Your small business has grown enough that you can’t handle it all by yourself. Congratulations – that’s quite a milestone to have reached!
But now that you’re looking at bringing someone on to help manage your workload, you’re not sure what’s the best option. Do you bring someone on part-time or full-time? Or do you opt for the contractor route?
The short answer is that it depends. Some small businesses opt for a contractor-only route. Some gradually grow their roster of permanent staff members. And others “supplement” with contractors. Let’s take a look at why going the contractor route can be a good decision for your small business.
Contracting reduces your liability
When you hire a contractor, you’re doing so on a short-term, project basis. While a contractor’s fee will typically be higher than a full-time staff member’s hourly rate, you won’t have the same obligations around benefits. That means not having to chip in for healthcare, vacation and sick leave, or payroll taxes, costs that for a small business can be significant.
Not only that, but once the contract is complete, so is your commitment to that worker. Permanent employees, on the other hand, are entitled to benefits – and expect to have a role that’s going to be there indefinitely. No wonder contracting can result in savings of around 30%.
Contracting gives you budgeting flexibility
Working with contractors gives small businesses flexibility around staffing and budgeting. It gives you the opportunity to see the kind of skills and individuals that work for your business. It gives you the flexibility of committing to a particular project or assignment up-front, and then the ability to subsequently rework your staffing levels.
This flexibility allows you to iterate, growing your product or your offerings along a bottom line that you know is sustainable. It also allows you to manage slow periods alongside growth ones – and keep your business in the black.
Contractors let you test the water
Hiring a contractor to help out with a project is a good way to learn about yourself, your business – and the kind of staff you might hire down the road. If you’re new to hiring, think of it as an opportunity to examine how projects are run in your company, and what kind of help you need along the way.
Many companies hire on a contract-to-permanent basis for this reason – this approach lets them float the idea of a permanent engagement if the contractor is a good fit. Bear in mind, though, that neither company nor contractor is obligated to pursue a permanent opportunity.
Contractors let you quickly grow and shrink
Perhaps you’re a software company that pushes a major release every few months. Perhaps you’re in retail and the holidays are your busiest season. Whatever the case, your staffing requirements are going to ebb and flow – sometimes significantly.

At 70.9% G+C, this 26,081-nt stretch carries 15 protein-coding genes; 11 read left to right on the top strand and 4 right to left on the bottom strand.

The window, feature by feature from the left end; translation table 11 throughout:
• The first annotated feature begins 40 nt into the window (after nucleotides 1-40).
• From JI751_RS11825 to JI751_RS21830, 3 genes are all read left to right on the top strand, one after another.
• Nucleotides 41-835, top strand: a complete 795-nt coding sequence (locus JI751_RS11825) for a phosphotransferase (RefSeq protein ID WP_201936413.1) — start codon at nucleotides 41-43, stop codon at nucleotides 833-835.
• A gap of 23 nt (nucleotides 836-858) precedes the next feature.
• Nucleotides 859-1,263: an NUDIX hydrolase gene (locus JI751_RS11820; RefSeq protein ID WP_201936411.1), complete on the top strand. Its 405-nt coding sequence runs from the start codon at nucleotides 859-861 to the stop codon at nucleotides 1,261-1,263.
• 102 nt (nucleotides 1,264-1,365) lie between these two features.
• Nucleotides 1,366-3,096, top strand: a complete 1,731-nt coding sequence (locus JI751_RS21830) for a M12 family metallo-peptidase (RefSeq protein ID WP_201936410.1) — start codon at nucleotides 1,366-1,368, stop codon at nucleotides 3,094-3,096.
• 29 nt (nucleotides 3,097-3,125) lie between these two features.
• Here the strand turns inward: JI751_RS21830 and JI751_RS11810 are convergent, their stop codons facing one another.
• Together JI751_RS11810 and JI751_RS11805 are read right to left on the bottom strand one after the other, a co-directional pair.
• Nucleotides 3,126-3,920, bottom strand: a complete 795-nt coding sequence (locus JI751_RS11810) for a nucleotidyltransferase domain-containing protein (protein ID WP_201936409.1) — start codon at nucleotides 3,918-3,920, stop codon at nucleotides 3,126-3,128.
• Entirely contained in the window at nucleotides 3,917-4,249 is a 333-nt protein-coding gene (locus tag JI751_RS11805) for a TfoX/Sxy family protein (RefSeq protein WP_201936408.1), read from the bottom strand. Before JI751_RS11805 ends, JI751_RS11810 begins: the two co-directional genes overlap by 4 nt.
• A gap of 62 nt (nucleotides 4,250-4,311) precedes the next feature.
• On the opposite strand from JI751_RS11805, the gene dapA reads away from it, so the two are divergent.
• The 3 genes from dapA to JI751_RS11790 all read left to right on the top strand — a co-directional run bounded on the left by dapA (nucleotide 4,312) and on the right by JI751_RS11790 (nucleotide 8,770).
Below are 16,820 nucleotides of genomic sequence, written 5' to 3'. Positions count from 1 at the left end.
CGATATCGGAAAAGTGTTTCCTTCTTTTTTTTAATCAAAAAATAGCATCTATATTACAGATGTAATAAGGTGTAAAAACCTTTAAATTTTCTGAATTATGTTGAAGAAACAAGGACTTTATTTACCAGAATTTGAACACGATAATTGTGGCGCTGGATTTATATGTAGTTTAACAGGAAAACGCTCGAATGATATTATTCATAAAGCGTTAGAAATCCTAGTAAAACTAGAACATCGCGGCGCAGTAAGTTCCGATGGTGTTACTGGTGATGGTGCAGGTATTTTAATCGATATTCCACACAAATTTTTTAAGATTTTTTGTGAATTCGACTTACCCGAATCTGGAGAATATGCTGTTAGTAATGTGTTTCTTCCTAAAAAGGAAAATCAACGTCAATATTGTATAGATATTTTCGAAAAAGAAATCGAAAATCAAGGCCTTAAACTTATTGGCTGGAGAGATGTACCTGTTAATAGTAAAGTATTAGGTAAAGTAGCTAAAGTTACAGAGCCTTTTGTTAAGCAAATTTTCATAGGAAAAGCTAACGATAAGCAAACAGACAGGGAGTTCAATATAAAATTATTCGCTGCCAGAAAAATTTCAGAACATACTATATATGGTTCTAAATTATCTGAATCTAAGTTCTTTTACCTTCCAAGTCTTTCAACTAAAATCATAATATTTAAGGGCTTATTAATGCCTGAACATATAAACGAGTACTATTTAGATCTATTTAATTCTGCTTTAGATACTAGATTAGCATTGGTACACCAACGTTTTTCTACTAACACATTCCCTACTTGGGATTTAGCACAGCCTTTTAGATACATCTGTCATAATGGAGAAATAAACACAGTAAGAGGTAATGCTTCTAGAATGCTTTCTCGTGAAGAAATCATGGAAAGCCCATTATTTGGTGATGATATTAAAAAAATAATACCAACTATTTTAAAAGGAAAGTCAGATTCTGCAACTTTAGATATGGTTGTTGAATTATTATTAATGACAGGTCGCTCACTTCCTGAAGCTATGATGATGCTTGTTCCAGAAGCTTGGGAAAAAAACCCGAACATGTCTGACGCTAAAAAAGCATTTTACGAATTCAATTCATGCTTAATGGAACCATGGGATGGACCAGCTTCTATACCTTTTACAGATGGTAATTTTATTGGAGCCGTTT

Working with contractors lets you quickly build the team you need to meet your business needs, and then shrink back down when things return to normal. You may end up building a whole team of contractors – or just supplementing your existing team of pros. And with many contractors working off-site or using their own equipment, you may also get to benefit from freed-up local resources.
Contractors don’t require training
While even the best contractor will need a bit of help getting up to speed on your business, the idea is that they’ll jump in ready to go, with all the necessary skills and expertise. Unlike for an employee, you won’t be providing regular training or skills development for a contractor. In fact, if a contractor is around long enough that you’re beginning to provide ongoing or periodic training, then it’s time to rethink whether you’ve hired a contractor or an employee. When it comes to taxes, the difference matters, to you and the contractor.
When does a contractor become an employee?
One of the things to watch out for as a small business owner is the very stringently defined terms of engagement around hiring a contractor. It can be easy for the line between what constitutes an independent contractor and what constitutes an employee to blur.
If you’re setting your contractor’s work hours, have them indefinitely engaged, aren’t receiving invoices and are the contractor’s only client, then you may have hired a permanent staff member without realizing it. The IRS takes this kind of thing very seriously – so make sure that you have the relationship properly defined, and that you’re meeting your tax obligations accordingly.
At PrideGroupCo we’re experts in helping small businesses grow with the support of highly qualified contractors. If you have any questions about bringing a contractor on board, or you want peace of mind that you’re meeting your obligations around your staff and your engagements, get in touch! We’d be happy to discuss the ins and outs of contract hiring with you.
Let our team handle all the back office details while you work on the front end of your business.
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735 Plaza Blvd., Suite 210
Coppell, TX 75019